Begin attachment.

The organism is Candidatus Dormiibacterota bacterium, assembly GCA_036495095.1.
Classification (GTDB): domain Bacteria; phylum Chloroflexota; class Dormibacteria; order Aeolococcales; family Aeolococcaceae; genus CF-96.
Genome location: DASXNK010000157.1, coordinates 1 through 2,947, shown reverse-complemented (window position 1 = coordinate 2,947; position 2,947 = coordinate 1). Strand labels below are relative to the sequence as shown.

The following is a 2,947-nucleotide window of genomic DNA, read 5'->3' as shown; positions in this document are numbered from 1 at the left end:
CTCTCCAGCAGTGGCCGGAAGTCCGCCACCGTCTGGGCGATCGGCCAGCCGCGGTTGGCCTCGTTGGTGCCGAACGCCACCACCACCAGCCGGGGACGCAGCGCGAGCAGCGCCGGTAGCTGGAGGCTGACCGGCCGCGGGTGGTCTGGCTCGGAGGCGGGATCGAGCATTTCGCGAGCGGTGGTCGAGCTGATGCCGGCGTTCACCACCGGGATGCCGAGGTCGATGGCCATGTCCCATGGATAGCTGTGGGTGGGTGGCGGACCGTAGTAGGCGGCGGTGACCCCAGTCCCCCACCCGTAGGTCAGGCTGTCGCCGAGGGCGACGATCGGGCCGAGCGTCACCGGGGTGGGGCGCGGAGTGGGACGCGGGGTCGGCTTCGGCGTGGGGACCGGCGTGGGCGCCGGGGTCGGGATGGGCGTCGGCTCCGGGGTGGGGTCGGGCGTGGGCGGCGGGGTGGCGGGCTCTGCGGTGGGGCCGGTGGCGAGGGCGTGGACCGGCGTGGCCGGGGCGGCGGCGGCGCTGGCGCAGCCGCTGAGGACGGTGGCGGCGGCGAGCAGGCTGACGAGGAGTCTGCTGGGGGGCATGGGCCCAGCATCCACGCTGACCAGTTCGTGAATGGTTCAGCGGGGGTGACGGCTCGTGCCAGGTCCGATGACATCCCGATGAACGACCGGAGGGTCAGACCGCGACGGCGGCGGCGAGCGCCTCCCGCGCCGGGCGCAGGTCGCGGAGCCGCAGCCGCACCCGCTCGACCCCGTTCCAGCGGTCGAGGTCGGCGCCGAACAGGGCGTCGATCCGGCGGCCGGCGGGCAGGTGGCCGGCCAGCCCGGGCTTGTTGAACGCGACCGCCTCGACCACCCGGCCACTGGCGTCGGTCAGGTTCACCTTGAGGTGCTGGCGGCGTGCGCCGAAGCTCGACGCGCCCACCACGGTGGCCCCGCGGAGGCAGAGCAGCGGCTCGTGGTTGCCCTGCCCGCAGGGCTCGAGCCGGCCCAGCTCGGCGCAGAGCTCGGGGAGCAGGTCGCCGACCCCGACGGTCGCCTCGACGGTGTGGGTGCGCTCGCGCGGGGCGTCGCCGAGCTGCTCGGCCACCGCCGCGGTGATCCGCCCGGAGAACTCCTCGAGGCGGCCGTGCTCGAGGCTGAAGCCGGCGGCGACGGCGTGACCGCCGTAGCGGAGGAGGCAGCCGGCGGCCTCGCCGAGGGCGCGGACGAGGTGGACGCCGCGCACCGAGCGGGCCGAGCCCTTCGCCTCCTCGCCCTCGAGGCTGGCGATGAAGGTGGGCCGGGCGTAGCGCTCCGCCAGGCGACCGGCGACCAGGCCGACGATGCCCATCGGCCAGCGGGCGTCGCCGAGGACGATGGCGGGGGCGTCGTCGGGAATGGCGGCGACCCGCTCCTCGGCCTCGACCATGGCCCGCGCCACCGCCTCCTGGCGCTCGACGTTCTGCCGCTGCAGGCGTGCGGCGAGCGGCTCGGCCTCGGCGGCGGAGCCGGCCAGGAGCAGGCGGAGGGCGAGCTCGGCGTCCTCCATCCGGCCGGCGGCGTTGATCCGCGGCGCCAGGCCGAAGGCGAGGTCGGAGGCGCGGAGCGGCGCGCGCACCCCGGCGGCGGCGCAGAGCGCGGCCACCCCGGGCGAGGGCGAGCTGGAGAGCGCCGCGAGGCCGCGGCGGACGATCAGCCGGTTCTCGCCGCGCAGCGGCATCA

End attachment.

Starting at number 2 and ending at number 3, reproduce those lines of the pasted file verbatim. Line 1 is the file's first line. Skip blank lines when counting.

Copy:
Classification (GTDB): domain Bacteria; phylum Chloroflexota; class Dormibacteria; order Aeolococcales; family Aeolococcaceae; genus CF-96.
Genome location: DASXNK010000157.1, coordinates 1 through 2,947, shown reverse-complemented (window position 1 = coordinate 2,947; position 2,947 = coordinate 1). Strand labels below are relative to the sequence as shown.